The two-day conference, will discuss amongst other things, the various challenges faced by the industry in terms of approvals, government’s decision to reserve 20%flats for economically weaker section of society and other issues.
While commenting about various problems facing the industry, Jain saidthe apparent delay in the process of getting sanctions for the projects was a major concern. “In case, the sanctions are delayed, the cost of the project escalates which results in a burden on the customer,’’ he said.
The decision of the state government to compulsorily reserve 20% of the flats for economically weaker sections of society according to Jain would be have a negative effect on the industry. “To compromise on this, the builder will pass on the cost to other buyers who will feel the pinch,’’ he said.
The government has proposed one per cent TDS (tax deduction at source) on transfer of immovable property if the sale value exceeds Rs 50 lakh in urban centres and Rs 20 lakh in other areas.
Finance Minister Pranab Mukherjee said in his Budget speech that the measure is proposed in the Budget and is being taken to “deter the generation and use of unaccounted money.” Immovable properties, other than agricultural land would be covered under the new provision.
The application of TDS would be effective from October 1 this year. It has been provided that transfer of property would not be registered unless the buyer furnishes proof of deduction and payment of TDS.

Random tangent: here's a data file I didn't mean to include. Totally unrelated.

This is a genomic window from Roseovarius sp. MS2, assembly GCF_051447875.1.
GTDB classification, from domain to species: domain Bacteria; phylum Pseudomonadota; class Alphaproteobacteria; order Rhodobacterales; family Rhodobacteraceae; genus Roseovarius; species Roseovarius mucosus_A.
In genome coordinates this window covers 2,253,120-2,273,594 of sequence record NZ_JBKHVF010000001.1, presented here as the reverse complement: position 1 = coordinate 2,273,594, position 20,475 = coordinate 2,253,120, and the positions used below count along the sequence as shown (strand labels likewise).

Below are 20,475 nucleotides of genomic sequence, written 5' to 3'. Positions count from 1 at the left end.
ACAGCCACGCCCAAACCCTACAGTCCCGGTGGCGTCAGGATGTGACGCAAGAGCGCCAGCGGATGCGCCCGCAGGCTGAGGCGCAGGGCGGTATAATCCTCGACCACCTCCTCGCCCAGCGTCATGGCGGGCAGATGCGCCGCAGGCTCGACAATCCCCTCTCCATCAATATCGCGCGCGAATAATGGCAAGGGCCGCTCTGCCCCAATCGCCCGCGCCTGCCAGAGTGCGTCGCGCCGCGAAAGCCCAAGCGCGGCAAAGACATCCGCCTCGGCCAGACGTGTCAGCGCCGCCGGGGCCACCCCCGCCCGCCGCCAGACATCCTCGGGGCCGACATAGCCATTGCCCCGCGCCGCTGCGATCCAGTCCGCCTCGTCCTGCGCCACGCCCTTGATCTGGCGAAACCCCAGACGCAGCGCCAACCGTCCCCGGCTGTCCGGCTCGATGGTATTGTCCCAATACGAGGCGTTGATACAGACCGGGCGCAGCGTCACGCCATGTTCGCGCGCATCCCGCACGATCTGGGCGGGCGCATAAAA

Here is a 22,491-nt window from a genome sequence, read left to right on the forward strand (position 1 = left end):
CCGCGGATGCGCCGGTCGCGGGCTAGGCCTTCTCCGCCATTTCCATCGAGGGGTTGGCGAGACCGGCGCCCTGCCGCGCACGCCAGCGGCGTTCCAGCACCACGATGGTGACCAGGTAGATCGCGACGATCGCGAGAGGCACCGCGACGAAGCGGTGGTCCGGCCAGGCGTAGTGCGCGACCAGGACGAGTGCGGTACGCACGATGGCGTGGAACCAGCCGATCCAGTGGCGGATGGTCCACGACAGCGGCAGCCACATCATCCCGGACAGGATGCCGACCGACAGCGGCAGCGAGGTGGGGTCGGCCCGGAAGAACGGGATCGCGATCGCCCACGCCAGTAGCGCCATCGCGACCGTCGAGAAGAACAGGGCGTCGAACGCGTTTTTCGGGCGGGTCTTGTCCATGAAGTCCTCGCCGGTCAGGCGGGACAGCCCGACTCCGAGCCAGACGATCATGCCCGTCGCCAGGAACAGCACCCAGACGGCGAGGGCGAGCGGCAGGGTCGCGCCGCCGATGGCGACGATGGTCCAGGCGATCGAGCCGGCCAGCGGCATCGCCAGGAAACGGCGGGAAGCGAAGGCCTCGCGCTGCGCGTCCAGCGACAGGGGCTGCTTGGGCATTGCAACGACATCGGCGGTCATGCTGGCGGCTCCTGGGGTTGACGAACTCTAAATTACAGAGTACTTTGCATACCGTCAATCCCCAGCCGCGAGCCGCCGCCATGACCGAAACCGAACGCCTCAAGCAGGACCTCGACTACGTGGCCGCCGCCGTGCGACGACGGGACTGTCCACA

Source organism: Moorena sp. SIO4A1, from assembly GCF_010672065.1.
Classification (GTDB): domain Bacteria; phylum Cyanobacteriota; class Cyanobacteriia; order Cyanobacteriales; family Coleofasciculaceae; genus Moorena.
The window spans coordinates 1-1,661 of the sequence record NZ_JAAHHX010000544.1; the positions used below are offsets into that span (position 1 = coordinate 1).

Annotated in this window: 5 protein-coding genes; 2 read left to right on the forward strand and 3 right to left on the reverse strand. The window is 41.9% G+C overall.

At present, tax is required to be deducted at source by the transferee on transfer of immovable property by a non- resident. But, there is no such requirement on transfer of such property by a resident except in few cases, it added.
Reacting to the proposal, the apex realty body CREDAI said that this would lead to increase in property prices.
“It looks like that the proposal of TDS would apply on transactions in the secondary market and not on sale of builder’s flat,” Confederation of Real Estate Developers’ Association of India (CREDAI) Chairman Pradeep Jain said.
The new proposal intends to collect tax at the earliest point of time and have a reporting mechanism of transactions in the realty sector.
The provision would apply if the consideration exceeds Rs 50 lakh if property is situated in “specified urban agglomeration” and Rs 20 lakh if property is situated in any other area.
According to CREDAI, the Confederation of Real Estate Developers Association of India, due to the application of service tax as per the union budget 2010, the property prices will experience an increase.
All of us are aware of the fact that this service tax has come into effect since July 1. For those who don’t, a quick recap says that an introduction of “deeming provision” took place in Union Budget 2010 which brought realty within the horizon of service tax.
According to the president of CREDAI, Mr Chitty Babu, there will be an increase of around 2.5% in property prices on account of the levy. Additional to this, in locations like Tamil Nadu where land registration and sale of building are done separately, a hiatus of 66.3% has been granted, thus, service tax will be applicable on the balance.
Finally, this whole tax would come just on the shoulders of buyers. This fact has even been admitted by some developers that they would charge extra from the buyers themselves to pay this tax.